doi:10.1063/1.2338293">
 

Title

Inhomogeneity scale lengths in a magnetized, low-temperature, collisionless, Q-machine plasma column containing perpendicular-velocity shear

Document Type

Article

Publication Date

2006

Department/School

Physics and Astronomy

Abstract

Radial inhomogeneity scale lengths for radial electric field, ion density, and magnetic-field-aligned (parallel) electron-drift velocity have been measured and interpreted in magnetized, low-temperature, collisionless plasma. The effect of a narrow layer of inhomogeneity in these parameters on the excitation of electrostatic ion-cyclotron waves is investigated. When the ion Larmor radius rho(i) is on the order of, or larger than, the half-width at half-maximum sigma(r){E-r} of the Gaussian-like, radially localized, radial electric-field profile E-r(r), the radial profile of the azimuthal ion rotation velocity, measured using laser-induced fluorescence (LIF), has a peak that, because of finite-Larmor-radius effects, is significantly lower than the peak of the combined radial profile of the ExB and diamagnetic drift velocities. Results of an experimentally validated test-particle simulation are presented and applied using experimentally relevant electric-field profiles. Two experimental configurations are explored for which the ions enter into the electric field at different rates. In one configuration, the ions experience an effectively adiabatic increase in electric-field strength. In the other configuration, the increase in electric-field strength is effectively instantaneous. The simulation reproduces both the main features of the radial profile of LIF-measured ion flow and the observed density depletion in regions of relatively high plasma potential for experimental conditions in which no waves were observed. The density depletion is interpreted as resulting from the finite-Larmor-radius ion orbits in the presence of an inhomogeneous electric field with radial scale length sigma(r){E-r}approximate to rho(i). (c) 2006 American Institute of Physics.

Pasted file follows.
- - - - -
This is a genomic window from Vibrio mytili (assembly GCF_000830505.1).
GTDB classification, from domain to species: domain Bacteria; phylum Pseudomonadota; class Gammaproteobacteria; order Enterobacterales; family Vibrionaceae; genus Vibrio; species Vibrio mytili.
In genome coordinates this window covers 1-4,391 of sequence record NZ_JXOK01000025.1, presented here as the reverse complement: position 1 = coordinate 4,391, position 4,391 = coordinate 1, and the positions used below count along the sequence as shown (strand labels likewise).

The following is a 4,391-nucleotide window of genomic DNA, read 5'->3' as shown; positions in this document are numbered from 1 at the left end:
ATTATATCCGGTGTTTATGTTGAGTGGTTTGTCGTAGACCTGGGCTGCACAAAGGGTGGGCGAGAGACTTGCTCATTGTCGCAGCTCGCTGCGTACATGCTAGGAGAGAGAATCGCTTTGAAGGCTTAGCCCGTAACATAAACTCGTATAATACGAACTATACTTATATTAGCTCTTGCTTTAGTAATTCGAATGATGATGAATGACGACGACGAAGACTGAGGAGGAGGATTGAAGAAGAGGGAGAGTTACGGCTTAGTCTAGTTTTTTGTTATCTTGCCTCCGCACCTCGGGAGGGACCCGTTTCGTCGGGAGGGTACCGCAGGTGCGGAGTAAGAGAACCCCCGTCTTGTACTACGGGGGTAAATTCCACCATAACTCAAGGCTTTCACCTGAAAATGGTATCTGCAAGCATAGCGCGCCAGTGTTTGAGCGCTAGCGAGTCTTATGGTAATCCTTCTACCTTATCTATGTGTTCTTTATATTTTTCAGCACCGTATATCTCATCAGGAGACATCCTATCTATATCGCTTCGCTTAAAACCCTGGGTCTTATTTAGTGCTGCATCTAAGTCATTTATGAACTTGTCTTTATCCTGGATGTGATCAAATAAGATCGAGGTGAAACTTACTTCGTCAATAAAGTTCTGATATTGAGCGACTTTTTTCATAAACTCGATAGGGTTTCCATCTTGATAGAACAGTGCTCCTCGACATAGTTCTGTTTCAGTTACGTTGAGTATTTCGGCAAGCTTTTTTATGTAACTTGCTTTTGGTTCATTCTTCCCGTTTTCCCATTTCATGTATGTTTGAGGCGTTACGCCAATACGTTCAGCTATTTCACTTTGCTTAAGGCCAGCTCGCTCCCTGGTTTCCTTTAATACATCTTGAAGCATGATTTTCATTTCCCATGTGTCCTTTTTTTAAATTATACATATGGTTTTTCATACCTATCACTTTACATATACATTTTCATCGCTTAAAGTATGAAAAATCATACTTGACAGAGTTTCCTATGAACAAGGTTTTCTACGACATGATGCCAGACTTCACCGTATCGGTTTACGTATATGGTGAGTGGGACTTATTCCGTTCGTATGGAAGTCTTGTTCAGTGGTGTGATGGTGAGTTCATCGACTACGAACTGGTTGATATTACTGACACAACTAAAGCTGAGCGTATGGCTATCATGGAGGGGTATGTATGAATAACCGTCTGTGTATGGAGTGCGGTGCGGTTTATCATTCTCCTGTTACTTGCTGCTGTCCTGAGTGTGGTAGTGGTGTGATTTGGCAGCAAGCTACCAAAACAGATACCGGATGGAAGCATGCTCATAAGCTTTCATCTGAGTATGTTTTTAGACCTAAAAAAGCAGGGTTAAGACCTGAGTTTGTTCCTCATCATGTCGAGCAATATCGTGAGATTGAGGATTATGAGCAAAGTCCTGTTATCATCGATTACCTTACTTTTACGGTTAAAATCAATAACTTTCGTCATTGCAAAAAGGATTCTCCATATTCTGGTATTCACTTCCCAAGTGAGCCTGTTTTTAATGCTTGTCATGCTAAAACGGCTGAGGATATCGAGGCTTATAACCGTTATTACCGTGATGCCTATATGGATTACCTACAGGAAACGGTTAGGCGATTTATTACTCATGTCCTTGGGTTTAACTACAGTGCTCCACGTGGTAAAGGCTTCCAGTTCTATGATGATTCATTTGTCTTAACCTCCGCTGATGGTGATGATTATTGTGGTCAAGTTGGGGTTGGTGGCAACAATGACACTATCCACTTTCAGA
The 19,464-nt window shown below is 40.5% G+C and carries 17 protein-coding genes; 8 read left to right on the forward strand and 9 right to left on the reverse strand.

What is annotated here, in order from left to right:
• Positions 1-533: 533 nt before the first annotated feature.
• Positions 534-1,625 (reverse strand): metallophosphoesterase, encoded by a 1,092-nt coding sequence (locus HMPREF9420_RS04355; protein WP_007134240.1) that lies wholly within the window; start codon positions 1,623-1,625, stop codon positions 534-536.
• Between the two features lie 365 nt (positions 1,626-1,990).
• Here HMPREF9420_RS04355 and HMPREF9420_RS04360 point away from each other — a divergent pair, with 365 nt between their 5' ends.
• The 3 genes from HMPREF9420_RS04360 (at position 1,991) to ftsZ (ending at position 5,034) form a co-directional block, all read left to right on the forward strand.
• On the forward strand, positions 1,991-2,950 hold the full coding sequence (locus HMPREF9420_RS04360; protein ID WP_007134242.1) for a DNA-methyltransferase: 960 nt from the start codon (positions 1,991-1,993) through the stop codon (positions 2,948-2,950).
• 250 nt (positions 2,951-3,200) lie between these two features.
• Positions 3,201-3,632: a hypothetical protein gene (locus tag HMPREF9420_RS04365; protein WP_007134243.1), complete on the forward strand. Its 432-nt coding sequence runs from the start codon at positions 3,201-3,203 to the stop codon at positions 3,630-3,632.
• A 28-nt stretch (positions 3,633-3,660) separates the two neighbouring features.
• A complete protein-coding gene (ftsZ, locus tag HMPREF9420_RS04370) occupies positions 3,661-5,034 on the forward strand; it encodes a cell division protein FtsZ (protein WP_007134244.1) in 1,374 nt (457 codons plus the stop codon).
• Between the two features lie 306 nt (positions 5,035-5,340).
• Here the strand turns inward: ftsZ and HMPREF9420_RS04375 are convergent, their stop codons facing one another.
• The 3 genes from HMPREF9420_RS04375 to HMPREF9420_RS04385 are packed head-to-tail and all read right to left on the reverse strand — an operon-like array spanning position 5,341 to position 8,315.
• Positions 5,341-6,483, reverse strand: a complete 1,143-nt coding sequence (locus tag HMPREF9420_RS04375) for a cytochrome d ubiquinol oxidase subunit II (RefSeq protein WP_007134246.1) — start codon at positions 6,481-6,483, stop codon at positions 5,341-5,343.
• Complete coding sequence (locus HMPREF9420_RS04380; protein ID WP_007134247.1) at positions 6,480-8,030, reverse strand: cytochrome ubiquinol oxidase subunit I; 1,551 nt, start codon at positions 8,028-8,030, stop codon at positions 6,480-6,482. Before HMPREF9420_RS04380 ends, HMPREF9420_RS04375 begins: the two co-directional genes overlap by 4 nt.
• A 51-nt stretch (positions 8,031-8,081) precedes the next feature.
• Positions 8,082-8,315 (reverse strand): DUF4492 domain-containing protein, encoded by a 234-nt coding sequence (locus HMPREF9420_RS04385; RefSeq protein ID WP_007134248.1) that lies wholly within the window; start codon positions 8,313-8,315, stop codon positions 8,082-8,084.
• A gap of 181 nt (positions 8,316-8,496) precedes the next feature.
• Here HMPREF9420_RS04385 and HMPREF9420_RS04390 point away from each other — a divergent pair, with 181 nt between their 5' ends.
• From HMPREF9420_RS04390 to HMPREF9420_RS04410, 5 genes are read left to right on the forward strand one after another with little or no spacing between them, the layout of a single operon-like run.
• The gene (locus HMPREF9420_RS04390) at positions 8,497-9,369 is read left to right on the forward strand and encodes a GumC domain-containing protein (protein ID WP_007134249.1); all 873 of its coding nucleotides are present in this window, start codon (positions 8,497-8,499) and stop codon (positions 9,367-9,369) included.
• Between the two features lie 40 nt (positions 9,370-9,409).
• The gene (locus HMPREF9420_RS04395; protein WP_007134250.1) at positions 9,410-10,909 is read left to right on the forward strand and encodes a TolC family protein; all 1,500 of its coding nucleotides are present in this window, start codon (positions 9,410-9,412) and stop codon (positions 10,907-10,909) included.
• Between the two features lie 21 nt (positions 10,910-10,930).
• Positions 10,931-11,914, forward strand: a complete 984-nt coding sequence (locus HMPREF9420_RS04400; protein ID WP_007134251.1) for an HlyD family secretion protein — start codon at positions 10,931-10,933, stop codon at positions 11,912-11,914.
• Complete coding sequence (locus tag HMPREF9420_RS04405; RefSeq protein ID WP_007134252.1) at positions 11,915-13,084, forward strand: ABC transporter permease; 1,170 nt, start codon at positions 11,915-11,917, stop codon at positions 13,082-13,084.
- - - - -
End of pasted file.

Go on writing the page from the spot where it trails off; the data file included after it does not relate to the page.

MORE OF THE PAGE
Link to Published Version

doi:10.1063/1.2338293